Vol. 9, No. 40
October 4 - 10, 2001
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On the Horizon:
Dreamboats and Days of Escape

There it is, off in the distance. It’s growing larger now and taking shape.

Very shortly now, our ship will come in.

Landing even now on our shores are the famous U.S. Boat Shows.

The hustle and bustle of such sizable arrivals has already seized Annapolis. For it’s not just one ship coming to our shores but hundreds. They range from ocean-faring cruising yachts, racing boats and multi-hulls to dinghies, yacht tenders and inflatables.

Some 230 temporary docks have been floated into place to berth them. Tent cities have been erected and filled with nautical hard- and software,

The U.S. Sailboat Show runs as you read, from Thursday, Oct. 4, through Monday, October 8. Then those 270 boats sail away, making room for 420 powerboats, which reign from Thursday, October 11, to Sunday, October 14.

But it’s more than commerce these expositions of the industry’s finest sailing and power vessels are about.

The boat shows are an annual ritual of fall in Chesapeake Country. Closing one boating season, they invite us to dream about — and upgrade for — the next. This year they promise, as well, to be a tonic for us all after September 11.

In this week’s issue, you’ll read Scott Dine’s look at how sailors solve their energy problems in “Sailing off the Grid: Wind, Water and Sun Sustain Sailors.”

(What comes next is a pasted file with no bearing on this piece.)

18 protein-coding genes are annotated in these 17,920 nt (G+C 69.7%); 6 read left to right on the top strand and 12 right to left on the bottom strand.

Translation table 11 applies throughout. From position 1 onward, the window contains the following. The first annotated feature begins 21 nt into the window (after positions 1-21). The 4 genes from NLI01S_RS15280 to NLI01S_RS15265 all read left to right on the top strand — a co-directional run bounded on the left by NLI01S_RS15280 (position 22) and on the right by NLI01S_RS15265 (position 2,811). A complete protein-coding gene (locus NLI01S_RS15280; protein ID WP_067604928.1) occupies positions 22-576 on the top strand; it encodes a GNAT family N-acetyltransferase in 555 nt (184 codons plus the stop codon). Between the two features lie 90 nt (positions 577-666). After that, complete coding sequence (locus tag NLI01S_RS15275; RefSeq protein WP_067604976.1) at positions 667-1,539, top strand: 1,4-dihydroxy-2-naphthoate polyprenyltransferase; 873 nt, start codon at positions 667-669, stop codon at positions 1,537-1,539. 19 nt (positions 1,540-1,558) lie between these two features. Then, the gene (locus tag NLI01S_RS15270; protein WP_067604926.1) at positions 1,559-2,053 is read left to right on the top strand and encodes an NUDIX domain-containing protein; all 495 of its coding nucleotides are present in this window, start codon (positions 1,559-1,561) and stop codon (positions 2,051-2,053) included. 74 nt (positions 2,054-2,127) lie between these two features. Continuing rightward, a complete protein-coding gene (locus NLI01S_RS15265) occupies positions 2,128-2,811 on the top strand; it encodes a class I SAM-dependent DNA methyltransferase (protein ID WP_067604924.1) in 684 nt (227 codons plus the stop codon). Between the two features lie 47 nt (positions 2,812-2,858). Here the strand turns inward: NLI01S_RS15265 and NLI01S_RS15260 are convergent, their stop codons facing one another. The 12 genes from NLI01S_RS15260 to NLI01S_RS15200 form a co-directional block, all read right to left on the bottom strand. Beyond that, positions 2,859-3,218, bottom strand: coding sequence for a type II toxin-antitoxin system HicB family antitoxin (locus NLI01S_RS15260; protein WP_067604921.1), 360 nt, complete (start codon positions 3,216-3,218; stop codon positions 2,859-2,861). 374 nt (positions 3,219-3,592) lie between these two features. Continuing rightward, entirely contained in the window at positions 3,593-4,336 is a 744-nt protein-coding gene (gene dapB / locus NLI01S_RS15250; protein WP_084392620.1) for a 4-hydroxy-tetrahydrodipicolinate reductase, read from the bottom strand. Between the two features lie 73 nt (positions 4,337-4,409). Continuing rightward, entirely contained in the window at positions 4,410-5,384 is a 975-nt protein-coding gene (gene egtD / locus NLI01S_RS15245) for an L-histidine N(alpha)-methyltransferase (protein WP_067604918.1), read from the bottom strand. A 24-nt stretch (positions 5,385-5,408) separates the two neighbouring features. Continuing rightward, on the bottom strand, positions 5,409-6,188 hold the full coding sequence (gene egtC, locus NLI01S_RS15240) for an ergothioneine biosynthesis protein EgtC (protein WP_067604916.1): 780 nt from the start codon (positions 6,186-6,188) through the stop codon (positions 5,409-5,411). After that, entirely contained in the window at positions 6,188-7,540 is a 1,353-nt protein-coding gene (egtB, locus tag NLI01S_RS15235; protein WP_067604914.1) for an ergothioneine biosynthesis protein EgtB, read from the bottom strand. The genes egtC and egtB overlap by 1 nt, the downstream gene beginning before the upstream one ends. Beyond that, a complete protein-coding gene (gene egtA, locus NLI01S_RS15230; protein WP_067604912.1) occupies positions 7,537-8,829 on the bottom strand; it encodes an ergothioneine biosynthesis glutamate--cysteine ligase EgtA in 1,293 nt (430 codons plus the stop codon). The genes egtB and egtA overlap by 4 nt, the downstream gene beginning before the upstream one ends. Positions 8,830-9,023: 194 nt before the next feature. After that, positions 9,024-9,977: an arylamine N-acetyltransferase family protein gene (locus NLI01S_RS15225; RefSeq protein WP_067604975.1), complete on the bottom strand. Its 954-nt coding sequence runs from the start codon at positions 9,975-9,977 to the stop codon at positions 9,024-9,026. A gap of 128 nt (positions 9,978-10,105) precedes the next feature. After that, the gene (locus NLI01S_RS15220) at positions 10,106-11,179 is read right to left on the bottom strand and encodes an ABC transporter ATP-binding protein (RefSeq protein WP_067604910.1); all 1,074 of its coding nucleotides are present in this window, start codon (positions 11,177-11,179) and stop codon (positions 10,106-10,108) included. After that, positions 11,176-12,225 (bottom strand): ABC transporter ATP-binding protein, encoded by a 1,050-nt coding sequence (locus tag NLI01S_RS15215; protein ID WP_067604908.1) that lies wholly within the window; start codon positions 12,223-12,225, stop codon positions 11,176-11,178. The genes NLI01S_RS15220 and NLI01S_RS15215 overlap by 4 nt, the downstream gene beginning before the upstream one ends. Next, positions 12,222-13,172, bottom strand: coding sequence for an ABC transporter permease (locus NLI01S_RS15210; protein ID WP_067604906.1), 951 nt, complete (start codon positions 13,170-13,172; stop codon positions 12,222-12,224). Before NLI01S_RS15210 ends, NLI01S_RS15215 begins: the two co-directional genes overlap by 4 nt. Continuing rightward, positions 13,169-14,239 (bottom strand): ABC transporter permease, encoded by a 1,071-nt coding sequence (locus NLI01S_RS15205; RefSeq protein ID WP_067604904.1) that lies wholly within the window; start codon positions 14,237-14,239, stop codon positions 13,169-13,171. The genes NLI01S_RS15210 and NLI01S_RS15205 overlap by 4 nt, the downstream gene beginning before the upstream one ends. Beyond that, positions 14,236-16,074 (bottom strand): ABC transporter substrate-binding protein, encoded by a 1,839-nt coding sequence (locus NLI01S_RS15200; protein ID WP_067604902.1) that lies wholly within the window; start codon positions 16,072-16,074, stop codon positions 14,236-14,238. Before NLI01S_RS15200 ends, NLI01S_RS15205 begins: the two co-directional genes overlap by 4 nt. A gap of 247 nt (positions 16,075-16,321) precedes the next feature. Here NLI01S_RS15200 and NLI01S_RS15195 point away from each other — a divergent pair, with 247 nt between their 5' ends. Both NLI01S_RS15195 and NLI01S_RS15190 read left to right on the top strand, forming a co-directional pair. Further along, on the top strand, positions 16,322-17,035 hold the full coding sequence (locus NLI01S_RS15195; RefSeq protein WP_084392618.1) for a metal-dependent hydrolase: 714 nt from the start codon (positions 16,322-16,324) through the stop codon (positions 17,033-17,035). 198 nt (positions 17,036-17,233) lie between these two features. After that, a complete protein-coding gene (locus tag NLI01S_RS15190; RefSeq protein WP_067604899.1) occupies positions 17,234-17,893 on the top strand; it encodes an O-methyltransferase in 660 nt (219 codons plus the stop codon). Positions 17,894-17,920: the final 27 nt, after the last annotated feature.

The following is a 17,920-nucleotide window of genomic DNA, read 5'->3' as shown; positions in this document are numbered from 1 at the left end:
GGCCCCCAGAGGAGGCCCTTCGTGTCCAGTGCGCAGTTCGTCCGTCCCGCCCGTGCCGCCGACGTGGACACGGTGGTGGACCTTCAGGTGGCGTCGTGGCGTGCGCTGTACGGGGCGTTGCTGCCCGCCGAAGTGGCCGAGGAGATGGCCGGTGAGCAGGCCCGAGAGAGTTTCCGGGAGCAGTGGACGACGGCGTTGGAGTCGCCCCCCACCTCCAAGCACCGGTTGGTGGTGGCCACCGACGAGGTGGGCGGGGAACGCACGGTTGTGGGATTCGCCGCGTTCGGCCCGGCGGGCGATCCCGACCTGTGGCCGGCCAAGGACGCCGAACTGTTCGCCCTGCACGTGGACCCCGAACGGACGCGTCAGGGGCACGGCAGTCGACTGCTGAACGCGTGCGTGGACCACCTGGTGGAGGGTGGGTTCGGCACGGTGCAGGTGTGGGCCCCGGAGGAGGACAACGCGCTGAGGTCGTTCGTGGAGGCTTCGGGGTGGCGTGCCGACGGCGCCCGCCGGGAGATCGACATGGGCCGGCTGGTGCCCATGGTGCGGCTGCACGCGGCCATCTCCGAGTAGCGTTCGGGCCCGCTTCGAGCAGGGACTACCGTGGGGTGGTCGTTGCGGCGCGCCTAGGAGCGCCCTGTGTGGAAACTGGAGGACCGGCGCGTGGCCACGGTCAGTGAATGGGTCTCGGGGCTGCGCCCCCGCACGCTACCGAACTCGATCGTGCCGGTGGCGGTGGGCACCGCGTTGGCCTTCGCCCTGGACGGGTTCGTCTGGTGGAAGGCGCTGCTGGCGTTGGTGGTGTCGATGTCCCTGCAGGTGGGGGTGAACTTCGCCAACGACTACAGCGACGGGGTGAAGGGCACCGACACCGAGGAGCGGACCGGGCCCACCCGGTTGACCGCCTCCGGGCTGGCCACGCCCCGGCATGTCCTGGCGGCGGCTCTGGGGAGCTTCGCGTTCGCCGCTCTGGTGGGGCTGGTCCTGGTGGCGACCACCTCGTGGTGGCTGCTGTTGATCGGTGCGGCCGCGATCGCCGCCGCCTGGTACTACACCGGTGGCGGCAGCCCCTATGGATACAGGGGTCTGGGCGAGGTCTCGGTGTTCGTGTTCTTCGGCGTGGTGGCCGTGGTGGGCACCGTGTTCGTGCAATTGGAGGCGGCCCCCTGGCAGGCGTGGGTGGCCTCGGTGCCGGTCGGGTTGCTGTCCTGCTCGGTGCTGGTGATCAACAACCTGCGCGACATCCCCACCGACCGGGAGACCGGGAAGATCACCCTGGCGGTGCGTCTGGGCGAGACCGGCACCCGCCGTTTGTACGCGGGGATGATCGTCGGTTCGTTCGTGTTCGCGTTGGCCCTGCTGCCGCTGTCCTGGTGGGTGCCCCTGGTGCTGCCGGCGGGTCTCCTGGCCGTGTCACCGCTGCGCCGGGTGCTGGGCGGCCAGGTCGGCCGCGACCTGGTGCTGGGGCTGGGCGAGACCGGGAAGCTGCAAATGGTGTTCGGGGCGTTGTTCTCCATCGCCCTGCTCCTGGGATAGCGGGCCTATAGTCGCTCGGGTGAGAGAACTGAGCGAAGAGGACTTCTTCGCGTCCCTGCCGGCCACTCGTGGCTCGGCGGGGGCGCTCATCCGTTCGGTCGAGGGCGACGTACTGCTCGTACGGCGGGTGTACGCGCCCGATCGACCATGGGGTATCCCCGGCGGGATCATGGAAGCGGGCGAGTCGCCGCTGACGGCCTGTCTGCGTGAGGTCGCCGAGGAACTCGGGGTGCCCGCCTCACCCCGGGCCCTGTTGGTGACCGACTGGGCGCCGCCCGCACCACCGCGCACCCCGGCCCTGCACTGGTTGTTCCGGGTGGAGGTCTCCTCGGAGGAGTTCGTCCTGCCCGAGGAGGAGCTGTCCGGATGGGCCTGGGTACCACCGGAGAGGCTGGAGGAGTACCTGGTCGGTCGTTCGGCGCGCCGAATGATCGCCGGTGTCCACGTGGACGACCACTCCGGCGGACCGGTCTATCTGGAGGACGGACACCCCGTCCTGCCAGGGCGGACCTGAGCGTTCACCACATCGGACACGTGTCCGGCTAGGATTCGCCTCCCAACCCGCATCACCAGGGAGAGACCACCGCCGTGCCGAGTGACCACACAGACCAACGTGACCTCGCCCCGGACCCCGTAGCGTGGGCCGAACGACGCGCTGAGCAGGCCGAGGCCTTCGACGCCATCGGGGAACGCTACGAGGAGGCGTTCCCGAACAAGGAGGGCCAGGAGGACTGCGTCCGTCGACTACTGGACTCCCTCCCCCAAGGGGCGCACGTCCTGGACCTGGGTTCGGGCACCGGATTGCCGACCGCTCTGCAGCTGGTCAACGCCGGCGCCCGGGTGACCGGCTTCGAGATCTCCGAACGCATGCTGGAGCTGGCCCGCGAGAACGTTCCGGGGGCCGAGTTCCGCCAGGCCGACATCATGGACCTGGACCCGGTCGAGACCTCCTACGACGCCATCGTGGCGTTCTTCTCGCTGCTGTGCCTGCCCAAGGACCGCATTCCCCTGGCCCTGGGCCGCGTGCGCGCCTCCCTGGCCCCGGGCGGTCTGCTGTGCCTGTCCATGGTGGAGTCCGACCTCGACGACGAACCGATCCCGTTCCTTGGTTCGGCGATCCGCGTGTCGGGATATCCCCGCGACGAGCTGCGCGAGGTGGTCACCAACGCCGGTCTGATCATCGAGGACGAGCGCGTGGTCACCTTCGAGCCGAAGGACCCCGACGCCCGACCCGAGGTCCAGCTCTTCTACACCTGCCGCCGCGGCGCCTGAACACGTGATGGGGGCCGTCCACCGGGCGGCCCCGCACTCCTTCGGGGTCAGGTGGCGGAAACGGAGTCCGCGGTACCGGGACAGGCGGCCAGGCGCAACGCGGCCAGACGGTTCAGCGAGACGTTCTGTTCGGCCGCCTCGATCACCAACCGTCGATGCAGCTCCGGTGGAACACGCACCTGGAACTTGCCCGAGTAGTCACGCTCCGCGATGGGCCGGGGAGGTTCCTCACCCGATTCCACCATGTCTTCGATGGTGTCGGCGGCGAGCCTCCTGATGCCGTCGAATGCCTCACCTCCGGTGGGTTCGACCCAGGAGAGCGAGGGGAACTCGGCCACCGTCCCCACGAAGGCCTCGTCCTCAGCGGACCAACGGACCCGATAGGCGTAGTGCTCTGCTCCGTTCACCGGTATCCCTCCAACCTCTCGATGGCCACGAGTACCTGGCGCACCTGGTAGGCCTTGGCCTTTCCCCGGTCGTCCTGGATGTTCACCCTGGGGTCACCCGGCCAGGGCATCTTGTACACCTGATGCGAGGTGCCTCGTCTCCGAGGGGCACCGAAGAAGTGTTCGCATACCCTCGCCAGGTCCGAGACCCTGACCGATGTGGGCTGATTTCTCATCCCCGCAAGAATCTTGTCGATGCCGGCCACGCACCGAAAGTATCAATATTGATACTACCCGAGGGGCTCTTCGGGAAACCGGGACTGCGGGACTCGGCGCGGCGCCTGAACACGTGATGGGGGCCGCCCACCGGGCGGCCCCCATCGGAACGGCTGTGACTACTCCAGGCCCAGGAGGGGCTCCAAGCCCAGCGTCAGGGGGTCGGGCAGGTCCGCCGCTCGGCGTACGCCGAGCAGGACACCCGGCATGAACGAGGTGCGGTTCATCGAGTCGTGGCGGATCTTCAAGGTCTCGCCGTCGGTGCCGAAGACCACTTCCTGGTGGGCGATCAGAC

You’ll also read how Bay Country’s disrupted calendar is returning to normal in the wake of the tragedy.

Far be it from us to advise how to manage your family finances if tempted while visiting the shows. But our view resembles that of the president: it’s time once again for Americans to go places, do things and spend money.

While uncertainty in the world remains, we took note of a Gallup Poll last weekend, in which the granddaddy of public opinion surveys found that Americans’ view of the economy and the direction of the country continues to grow more positive.

We would remind you, too, that the economic vitality along the Chesapeake Bay is related to the health of the boating industry.

And recently, we’ve all witnessed another reason why, if confronted with your dream boat in Annapolis, you may want to consider sailing it home.

Life is short.

Copyright 2001
Bay Weekly